Reconciling diet and health with the socio-economic struggles is fraught, even on the best of days. “My people think that being a vegan is for thin, white people. Some think it’s a cult, a religion or worry they will go hungry if they visit me,” he says. “I tell them, look what this government has done with the seeds. Don’t do it for the earth or the animals or to save the world. Do it for your health first and foremost.” For those contemplating veganism and in a liminal space, he suggests flexitarianism — something Mapfumo and his son Theo have adopted.
A market vendor (he still frequents four major markets across the city — with no help), Madzivadondo’s sprouting caught the attention of community-based practitioners, Dr. Elisabeth Parker and her husband. Parker noted feeling energized after eating the burgers topped with microgreens. “We all know that good health starts in the gut,” she says on a phone call, referring to the adage “you are what you eat.” The Parkers were determined to assist Madzivadondo with a stable space so they converted their surgery space, making room for the café that he rents for a nominal amount each month. Many of their patients have become loyal customers.
Madzivadondo would spend the next decade working as a gardener, handyman, and eventually a butler in a plush ocean-front suburb nearby. Managing an upmarket private guesthouse, he trained as a chef and served guests lavish salad bowls with his kitchen counter sprouts on the days they didn’t request steak or chicken.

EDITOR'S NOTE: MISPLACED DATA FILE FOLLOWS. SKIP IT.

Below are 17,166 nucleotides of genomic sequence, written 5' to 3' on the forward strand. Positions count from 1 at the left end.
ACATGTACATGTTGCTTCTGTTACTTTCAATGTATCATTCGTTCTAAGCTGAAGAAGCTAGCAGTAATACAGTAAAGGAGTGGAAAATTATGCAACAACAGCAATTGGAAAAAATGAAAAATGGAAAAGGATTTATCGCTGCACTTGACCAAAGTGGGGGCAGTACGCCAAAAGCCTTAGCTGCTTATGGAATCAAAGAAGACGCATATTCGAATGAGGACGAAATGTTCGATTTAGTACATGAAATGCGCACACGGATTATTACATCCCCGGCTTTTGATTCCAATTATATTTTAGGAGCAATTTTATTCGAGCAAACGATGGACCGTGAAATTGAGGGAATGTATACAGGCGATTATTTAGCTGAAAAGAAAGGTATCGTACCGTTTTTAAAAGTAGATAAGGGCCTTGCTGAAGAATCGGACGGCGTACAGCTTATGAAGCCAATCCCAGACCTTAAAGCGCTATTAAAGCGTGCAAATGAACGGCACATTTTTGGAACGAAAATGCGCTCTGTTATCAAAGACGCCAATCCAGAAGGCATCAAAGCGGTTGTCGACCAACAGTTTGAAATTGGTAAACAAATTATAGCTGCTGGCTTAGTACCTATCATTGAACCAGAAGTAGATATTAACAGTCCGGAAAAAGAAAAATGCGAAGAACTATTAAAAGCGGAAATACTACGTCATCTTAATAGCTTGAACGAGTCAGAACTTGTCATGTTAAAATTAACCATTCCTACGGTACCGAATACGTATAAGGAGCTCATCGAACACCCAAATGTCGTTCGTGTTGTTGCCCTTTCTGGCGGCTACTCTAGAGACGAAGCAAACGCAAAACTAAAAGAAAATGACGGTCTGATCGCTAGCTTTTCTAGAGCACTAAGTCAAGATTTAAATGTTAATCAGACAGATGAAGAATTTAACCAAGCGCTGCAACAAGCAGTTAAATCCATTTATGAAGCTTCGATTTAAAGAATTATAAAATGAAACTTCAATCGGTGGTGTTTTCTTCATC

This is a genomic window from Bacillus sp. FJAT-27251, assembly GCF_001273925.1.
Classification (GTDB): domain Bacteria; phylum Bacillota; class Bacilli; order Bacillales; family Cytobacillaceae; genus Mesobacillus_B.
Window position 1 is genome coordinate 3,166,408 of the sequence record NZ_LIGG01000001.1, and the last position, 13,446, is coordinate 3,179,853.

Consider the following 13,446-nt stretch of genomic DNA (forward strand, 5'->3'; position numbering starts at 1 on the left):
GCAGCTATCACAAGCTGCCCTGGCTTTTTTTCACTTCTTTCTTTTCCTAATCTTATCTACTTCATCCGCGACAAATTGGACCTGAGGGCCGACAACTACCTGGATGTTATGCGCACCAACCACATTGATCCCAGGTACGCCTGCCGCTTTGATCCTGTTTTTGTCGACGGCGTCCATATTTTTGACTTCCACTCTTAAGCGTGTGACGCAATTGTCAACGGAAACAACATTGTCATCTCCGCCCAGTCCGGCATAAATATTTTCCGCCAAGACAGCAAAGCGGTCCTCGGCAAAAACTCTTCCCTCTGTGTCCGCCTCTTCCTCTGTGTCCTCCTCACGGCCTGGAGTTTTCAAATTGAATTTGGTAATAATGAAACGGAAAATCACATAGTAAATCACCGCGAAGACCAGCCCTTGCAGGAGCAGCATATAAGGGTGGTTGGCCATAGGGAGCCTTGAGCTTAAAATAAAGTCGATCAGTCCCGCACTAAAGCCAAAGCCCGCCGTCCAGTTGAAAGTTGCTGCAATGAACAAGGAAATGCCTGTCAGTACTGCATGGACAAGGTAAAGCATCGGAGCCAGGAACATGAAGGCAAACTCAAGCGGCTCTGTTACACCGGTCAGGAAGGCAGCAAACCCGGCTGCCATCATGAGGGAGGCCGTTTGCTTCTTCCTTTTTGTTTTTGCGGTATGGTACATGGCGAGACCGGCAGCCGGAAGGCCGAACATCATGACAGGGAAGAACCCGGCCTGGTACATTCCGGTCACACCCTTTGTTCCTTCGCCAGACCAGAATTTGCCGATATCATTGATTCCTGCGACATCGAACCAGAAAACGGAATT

Madzivadondo’s journey winds back to 2003 when he arrived in South Africa hoping to farm mushrooms. “We learned that colonization in southern Africa started in Cape Town, so I came, not for the mountains and the ocean, but to connect with this history,” he says. He soon realized there was no government-subsidized land available. Madzivadondo would spend the next decade working as a gardener, handyman, and eventually a butler in a plush ocean-front suburb nearby. Managing an upmarket private guesthouse, he trained as a chef and served guests lavish salad bowls with his kitchen counter sprouts on the days they didn’t request steak or chicken.
A vegan since the age of 15 — he tells me: “I didn’t know the term [vegan]. I come from a very rural area, so I only learned this later in life” — in 2013, he started cultivating microgreens on a tiny plot at Oude Molen Eco Village in Pinelands, 10 miles away. Madzivadondo shows me his aging copy of Sprouts — Elixir of Life by John H. Tobe, the source of his education in the art of sprouting which began back in 1990. Shedding his butler role, Madzivadondo rented a market stall, offering vegan burgers to a suburban clientele. He sold microgreens to curious market goers on condition they return his soil, which he tends to with the utmost care.
“Don’t bother sprouting if you can’t commit to watering on time. It’s like the love you give your teeth. Treat them with that kind of dedication.”
“The medium is more important than anything. My microgreens rest on trestles, they don’t touch the ground I rent. I make the compost from cuttings and the peels I use in the restaurant,” he explains. All the fruit and vegetables are from organic farmers, he says, save for apples that are tough to certify locally. “You can buy all the expensive vegan food in the supermarket, but you have no idea what’s in it,” he says.
At the café, sprouts grow in rows of jars, mounted on the wall and must be tended to at an appointed time daily — 5am, in this case. If you skip an hour, they will go into survival mode and tense up, Madzivadondo warns. The jars are bundled home with him each day. “Don’t bother sprouting if you can’t commit to watering on time. It’s like the love you give your teeth,” he says, “Treat them with that kind of dedication.” That’s something I think about at least twice a day after meeting Madzivadondo and his travelling jars of sprouts and boxes of microgreens.